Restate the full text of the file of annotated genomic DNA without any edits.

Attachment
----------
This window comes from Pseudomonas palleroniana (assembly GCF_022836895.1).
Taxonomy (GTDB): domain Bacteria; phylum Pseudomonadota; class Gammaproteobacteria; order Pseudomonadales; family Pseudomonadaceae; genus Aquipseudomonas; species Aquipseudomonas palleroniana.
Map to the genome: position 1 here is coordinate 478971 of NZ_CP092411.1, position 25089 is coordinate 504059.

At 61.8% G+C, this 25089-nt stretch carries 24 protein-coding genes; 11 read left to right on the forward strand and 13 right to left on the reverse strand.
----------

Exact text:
This window comes from Pseudomonas palleroniana (assembly GCF_022836895.1).
Taxonomy (GTDB): domain Bacteria; phylum Pseudomonadota; class Gammaproteobacteria; order Pseudomonadales; family Pseudomonadaceae; genus Aquipseudomonas; species Aquipseudomonas palleroniana.
Map to the genome: position 1 here is coordinate 478971 of NZ_CP092411.1, position 25089 is coordinate 504059.

At 61.8% G+C, this 25089-nt stretch carries 24 protein-coding genes; 11 read left to right on the forward strand and 13 right to left on the reverse strand.